This week on Txchnologist, we got up close and personal with some of the tiniest innovations making huge splashes in the world of science. First, Julia Greer and her Caltech research team has made leaps in the world of nanoscale materials. Using direct laser writing, the team is creating complex microscopic architecture that can be tuned to specific needs by engineers.
Scientists in the Netherlands have designed flat shapes that fold into all kinds of tiny 3-D structures with a drop of water. In addition to cool party tricks, these sand granule-sized pieces of silicon have potentially important uses in medicine.
Genetic engineers looking for better ways to make biofuels have designed bacteria to convert complex carbohydrates found in non food plants directly into ethanol. With rising oil prices across the globe and increasing carbon emissions, a new source of fuel is not only important but necessary. This development may have just steered us into the fast lane.
It’s no secret that advances are moving fast throughout medicine. Now, a Swiss team has taken things a step further and designed medical implants that could potentially last a lifetime using diamond-like carbon coatings and the rare, nonreactive metal tantalum. Meanwhile, Indian Institute of Science engineers are using wasp physiology to design new surgical tools. A species of wasp may be the next muse for less invasive tools that will help recovery times and outcomes.
Now we’re bringing you the news we’ve been following this week in the world of science, technology and innovation.
The second most popular beverage in the world, after water, is believed to be tea.
There are different kinds of tea, but green tea carries with it a slew of promised health benefits. And now, scientists have made a new discovery within a simple cup of green tea.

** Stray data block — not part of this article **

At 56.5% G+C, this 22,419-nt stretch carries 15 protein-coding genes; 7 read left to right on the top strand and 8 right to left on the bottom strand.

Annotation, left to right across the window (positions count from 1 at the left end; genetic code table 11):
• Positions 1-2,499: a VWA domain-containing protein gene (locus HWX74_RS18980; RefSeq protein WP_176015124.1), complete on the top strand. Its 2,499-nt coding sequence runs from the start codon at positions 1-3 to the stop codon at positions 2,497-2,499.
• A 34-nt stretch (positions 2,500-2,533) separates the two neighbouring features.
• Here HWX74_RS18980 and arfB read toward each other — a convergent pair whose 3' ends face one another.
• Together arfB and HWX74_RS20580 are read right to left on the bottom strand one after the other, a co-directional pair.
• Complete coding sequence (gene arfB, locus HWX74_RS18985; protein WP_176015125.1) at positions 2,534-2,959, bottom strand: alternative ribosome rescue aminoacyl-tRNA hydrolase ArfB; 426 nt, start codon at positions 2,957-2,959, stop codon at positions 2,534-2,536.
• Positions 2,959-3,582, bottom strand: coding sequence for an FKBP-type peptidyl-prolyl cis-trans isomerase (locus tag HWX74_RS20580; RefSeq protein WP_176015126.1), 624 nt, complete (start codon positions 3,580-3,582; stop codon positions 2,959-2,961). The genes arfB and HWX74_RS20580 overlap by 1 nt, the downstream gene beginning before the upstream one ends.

They are known as the window to the soul, each a different color, size and shape. But could your eyes also fight infections?
For years optometrists have been trying to figure out why the human eye is resistant to infection.
“What we know is people virtually never get corneal infections unless they’re a contact lens wearer or unless they have very severe injury to the cornea,” said Suzanne Fleiszig, an optometrist at the University of California, Berkeley.
The world is awash in antibiotics. We take them to fight off the bacteria that mean to colonize us. We feed them to animals to prevent the outbreak of disease in densely packed factory-farming operations. Even many of our cleaning and body care products, controversially, now contain them.
But many antibiotics don’t get fully metabolized within humans or animals and, through excretion, find their way into waste and surface waters. It’s a major environmental concern whose full ecological implications still aren’t clear.
And the problem creates a vicious cycle. Evolution gives our microbial adversaries the strategic advantage—the ability to adapt to our weapons and render them harmless. So we engage in a microscopic arms race, battering increasing numbers of antibiotic-resistant bugs with more and more drug compounds to keep them at bay.
So you could call it a small case of poetic justice when researchers figure out how to use the cellular machinery that renders some bacteria drug-resistant to reclaim antibiotics from contaminated water.